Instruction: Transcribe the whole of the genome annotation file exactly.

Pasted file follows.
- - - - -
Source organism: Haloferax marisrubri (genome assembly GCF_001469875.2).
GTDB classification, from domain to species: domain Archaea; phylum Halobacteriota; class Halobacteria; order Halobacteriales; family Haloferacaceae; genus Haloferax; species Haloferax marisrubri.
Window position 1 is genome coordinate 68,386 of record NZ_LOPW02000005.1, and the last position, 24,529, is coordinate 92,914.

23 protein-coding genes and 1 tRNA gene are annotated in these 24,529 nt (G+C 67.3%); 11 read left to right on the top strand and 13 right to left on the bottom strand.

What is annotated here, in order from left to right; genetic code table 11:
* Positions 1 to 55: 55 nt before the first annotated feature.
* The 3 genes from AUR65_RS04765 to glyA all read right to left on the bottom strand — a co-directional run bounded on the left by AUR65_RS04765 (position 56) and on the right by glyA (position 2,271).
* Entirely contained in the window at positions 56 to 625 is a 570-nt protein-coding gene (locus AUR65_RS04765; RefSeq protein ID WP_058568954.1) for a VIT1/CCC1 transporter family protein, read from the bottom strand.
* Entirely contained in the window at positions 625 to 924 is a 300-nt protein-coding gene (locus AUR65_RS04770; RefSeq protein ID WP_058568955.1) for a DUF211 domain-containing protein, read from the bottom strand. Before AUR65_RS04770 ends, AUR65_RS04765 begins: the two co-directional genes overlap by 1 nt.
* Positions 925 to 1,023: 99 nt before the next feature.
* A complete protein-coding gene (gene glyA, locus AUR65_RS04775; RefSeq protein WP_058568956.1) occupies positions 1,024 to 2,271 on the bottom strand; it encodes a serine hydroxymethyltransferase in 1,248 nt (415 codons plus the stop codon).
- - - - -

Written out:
Source organism: Haloferax marisrubri (genome assembly GCF_001469875.2).
GTDB classification, from domain to species: domain Archaea; phylum Halobacteriota; class Halobacteria; order Halobacteriales; family Haloferacaceae; genus Haloferax; species Haloferax marisrubri.
Window position 1 is genome coordinate 68,386 of record NZ_LOPW02000005.1, and the last position, 24,529, is coordinate 92,914.

23 protein-coding genes and 1 tRNA gene are annotated in these 24,529 nt (G+C 67.3%); 11 read left to right on the top strand and 13 right to left on the bottom strand.

What is annotated here, in order from left to right; genetic code table 11:
* Positions 1 to 55: 55 nt before the first annotated feature.
* The 3 genes from AUR65_RS04765 to glyA all read right to left on the bottom strand — a co-directional run bounded on the left by AUR65_RS04765 (position 56) and on the right by glyA (position 2,271).
* Entirely contained in the window at positions 56 to 625 is a 570-nt protein-coding gene (locus AUR65_RS04765; RefSeq protein ID WP_058568954.1) for a VIT1/CCC1 transporter family protein, read from the bottom strand.
* Entirely contained in the window at positions 625 to 924 is a 300-nt protein-coding gene (locus AUR65_RS04770; RefSeq protein ID WP_058568955.1) for a DUF211 domain-containing protein, read from the bottom strand. Before AUR65_RS04770 ends, AUR65_RS04765 begins: the two co-directional genes overlap by 1 nt.
* Positions 925 to 1,023: 99 nt before the next feature.
* A complete protein-coding gene (gene glyA, locus AUR65_RS04775; RefSeq protein WP_058568956.1) occupies positions 1,024 to 2,271 on the bottom strand; it encodes a serine hydroxymethyltransferase in 1,248 nt (415 codons plus the stop codon).